Over the last few weeks we’ve had quite a few people anxiously calling to find out if their name is on the Power 100—and sometimes we’ve had to assume the less-than-likable role of bouncer: “Your name’s not on the list.”
Commercial Observer tries to keep every Power 100 interesting. We admit a few rookies every year—which comes with the accompanying duty of having to turn a few veterans away. (Sorry dude, our inner-bouncer says. The fire department says that “106 most powerful people in real estate” sounds really stupid.)
The highest new entry into the Power 100 was Charles Cohen of Cohen Brothers Realty Corporation, whom we awarded the No. 30 spot. But right next to Mr. Cohen, coming in at No. 32, is an unlikelier pair: Jonathan Butler and Eric Demby.
Mr. Butler is a familiar name to anybody who follows residential real estate (he founded Brownstoner); a few years ago, he and Mr. Demby started a project which would shake up New York retail in a very dramatic way: They founded Brooklyn Flea, the largest public market in the city, and followed it up with Smorgasburg, the outdoor artisan food fair. This new model of having a ton of different high-quality chefs doing relatively inexpensive street food has singlehandedly spawned tens of millions of dollars worth of imitations.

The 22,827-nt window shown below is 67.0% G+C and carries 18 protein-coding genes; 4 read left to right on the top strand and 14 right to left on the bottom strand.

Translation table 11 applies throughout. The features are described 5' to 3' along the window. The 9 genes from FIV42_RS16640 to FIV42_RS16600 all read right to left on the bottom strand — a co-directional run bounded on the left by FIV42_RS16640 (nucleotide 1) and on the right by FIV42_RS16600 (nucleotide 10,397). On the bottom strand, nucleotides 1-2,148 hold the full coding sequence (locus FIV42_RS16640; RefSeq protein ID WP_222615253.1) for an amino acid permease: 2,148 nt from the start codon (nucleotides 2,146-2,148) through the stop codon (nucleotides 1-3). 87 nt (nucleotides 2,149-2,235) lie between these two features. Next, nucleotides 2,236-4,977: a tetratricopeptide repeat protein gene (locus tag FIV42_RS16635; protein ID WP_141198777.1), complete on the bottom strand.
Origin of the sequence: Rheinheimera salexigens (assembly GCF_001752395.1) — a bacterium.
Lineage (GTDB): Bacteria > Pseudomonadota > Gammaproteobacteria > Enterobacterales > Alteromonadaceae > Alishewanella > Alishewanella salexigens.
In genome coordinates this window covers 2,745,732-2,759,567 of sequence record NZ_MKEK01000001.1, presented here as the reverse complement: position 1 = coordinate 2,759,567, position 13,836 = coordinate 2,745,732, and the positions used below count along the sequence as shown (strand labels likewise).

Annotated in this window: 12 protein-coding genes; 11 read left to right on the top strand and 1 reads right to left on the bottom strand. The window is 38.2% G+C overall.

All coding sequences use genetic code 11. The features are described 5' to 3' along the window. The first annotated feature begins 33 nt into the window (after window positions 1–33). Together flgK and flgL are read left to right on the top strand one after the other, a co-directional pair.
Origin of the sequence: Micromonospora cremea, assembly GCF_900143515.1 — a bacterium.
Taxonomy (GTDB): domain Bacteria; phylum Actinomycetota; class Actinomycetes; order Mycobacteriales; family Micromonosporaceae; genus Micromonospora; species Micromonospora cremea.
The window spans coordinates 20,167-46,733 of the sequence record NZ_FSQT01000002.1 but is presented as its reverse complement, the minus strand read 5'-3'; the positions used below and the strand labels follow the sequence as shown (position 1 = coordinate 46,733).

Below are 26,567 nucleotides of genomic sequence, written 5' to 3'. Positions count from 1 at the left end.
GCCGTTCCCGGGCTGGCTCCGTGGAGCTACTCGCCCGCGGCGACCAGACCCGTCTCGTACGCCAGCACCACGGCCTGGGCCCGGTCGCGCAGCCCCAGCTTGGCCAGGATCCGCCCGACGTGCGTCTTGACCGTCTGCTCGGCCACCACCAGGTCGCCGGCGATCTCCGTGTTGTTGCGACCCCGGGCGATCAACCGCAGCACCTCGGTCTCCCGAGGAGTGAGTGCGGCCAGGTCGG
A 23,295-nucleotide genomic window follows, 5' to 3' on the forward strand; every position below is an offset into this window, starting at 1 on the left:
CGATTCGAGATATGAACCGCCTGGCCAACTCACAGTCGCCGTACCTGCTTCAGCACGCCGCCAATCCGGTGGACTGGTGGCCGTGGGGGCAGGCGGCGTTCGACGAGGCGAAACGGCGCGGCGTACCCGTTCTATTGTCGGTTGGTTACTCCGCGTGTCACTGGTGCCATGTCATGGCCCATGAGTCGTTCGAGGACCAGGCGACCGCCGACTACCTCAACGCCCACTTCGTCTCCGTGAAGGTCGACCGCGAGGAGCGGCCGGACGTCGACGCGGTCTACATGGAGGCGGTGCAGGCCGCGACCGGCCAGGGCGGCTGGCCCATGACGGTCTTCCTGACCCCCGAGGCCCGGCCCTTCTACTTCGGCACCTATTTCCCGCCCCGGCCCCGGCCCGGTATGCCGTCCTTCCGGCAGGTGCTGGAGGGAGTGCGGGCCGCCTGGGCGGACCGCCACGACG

Some names are returning to the list after a brief hiatus. We didn’t have a particularly good reason why Tommy Craig from Hines wasn’t on the Power 100 last year—but with the opening of 7 Bryant Park, not to mention the development of the MoMA Tower at 53 West 53rd Street currently underway, you’d better believe Mr. Craig would be on this year.
Construction is an important part of what we cover, and for this reason we felt that Dan Tishman and Jay Badame of Tishman Construction and Michael Horodniceanu, the president of MTA Capital Construction, should be on.
Some of the names might sound unfamiliar—even to an educated reader.
Most readers know, for instance, that the Jehovah’s Witnesses owns a huge amount of real estate on the Brooklyn waterfront, but we decided to attach a name and a face (Daniel Rice, No. 64) to this real estate behemoth.
Likewise, if you ask who bought the Waldorf Astoria New York, most real estate professionals will correctly answer Anbang, but little else about the company—including the name of its chairman, Wu Xiaohui.
When the deal between Silverstein Properties and News Corp. went south for 2 World Trade Center, many thought that might end 2 WTC once and for all. But Bjarke Ingels’ design for the building,